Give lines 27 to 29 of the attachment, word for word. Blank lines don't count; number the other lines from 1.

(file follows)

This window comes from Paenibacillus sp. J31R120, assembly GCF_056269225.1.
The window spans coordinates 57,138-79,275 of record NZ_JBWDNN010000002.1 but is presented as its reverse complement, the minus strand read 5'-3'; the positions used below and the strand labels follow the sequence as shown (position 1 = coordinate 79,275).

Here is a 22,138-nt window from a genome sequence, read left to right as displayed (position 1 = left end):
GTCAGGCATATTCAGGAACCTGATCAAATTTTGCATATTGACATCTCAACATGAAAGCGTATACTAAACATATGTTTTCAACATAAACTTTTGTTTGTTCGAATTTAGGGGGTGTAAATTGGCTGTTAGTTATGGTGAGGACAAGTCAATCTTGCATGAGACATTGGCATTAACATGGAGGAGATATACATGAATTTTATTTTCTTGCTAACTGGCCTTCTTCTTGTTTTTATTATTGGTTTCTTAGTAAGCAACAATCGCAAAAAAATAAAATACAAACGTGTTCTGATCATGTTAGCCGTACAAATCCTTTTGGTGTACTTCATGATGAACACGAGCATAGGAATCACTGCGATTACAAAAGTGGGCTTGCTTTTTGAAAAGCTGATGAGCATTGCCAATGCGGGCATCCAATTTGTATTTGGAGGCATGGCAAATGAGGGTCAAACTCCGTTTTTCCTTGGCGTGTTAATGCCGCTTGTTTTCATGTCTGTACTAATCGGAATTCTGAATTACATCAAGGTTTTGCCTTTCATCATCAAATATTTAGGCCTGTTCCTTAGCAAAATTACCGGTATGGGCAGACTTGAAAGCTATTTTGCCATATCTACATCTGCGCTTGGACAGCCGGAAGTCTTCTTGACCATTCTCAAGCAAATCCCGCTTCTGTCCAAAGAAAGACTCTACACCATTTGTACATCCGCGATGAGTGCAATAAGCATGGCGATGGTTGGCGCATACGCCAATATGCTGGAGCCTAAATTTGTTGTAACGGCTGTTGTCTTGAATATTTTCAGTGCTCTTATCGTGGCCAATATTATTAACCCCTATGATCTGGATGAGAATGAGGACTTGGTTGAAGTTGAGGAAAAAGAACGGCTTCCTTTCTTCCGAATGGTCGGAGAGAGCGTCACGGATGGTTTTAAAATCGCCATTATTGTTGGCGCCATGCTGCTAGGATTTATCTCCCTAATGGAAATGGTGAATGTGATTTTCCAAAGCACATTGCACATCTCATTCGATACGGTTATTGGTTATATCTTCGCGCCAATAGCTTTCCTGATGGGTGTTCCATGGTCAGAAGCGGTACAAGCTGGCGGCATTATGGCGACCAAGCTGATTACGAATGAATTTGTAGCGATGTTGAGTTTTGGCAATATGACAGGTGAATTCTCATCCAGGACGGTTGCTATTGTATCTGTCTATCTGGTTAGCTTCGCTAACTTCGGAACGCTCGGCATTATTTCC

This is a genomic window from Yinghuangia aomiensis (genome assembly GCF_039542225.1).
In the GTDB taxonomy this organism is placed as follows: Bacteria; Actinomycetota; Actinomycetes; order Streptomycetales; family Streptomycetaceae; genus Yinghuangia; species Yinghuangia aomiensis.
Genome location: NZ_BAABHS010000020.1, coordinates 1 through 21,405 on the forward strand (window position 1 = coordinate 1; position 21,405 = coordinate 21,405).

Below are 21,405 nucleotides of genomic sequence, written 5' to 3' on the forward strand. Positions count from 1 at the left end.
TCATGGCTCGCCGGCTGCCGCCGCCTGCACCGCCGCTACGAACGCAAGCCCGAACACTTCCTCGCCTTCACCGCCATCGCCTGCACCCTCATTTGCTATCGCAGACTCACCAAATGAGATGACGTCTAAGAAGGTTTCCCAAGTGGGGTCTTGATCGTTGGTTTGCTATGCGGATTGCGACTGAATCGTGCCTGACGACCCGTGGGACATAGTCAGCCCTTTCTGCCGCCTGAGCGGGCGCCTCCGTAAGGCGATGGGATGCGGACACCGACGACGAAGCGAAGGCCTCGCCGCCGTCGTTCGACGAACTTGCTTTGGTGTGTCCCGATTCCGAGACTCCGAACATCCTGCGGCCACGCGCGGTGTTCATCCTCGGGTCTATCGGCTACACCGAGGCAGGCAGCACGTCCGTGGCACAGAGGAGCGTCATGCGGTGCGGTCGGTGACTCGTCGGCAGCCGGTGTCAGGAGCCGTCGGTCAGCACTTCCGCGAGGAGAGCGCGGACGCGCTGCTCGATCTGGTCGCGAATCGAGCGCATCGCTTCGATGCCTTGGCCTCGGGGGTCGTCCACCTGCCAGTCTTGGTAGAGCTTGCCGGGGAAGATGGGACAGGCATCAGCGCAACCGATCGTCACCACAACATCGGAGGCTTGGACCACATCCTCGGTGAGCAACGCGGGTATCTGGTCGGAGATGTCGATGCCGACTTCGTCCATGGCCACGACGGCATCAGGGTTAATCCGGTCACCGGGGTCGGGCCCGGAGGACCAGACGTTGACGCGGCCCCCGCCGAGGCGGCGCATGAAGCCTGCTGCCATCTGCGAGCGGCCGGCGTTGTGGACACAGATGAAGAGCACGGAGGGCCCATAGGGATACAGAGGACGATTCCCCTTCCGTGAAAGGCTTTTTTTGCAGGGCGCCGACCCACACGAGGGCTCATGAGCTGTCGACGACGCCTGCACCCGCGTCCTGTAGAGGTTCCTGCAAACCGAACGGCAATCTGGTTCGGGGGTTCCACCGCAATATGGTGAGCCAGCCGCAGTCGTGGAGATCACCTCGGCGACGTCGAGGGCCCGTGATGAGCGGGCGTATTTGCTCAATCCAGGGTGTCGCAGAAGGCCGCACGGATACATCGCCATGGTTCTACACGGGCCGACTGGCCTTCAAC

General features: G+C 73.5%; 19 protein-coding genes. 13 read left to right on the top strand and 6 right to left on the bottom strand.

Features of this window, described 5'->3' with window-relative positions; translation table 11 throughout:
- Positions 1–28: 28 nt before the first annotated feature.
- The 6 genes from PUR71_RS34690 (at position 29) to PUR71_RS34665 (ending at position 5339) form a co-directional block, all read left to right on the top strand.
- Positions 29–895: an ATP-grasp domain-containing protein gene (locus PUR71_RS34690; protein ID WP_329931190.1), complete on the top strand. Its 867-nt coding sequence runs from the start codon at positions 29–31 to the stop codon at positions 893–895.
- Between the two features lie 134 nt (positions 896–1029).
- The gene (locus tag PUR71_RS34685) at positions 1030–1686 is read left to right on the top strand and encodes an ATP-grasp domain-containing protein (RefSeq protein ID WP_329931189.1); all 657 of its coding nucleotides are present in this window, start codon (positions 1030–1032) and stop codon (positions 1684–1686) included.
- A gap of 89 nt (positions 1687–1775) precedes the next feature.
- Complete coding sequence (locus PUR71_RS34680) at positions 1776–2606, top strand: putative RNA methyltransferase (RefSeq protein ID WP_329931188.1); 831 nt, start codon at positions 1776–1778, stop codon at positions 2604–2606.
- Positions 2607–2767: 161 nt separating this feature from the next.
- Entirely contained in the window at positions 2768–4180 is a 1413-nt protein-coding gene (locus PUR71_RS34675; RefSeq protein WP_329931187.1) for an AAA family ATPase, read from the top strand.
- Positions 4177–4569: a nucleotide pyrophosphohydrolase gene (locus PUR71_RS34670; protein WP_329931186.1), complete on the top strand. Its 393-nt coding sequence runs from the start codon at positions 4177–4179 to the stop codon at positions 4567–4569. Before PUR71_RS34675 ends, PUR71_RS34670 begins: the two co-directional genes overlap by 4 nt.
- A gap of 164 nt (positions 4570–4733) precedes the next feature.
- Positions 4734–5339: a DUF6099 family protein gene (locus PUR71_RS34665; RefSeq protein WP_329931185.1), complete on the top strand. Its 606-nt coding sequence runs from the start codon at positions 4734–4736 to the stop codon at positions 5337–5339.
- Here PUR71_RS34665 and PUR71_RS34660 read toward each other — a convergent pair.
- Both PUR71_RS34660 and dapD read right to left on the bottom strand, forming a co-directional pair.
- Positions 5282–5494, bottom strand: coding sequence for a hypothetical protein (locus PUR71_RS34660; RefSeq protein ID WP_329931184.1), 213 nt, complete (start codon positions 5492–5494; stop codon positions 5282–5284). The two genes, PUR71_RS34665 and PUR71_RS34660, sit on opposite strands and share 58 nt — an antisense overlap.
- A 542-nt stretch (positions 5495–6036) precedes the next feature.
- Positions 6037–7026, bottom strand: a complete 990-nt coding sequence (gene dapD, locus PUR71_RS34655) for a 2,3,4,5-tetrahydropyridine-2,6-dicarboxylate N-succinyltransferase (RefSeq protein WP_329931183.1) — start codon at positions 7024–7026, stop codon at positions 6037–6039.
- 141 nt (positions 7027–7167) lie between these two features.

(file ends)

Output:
- A 542-nt stretch (positions 5495–6036) precedes the next feature.
- Positions 6037–7026, bottom strand: a complete 990-nt coding sequence (gene dapD, locus PUR71_RS34655) for a 2,3,4,5-tetrahydropyridine-2,6-dicarboxylate N-succinyltransferase (RefSeq protein WP_329931183.1) — start codon at positions 7024–7026, stop codon at positions 6037–6039.
- 141 nt (positions 7027–7167) lie between these two features.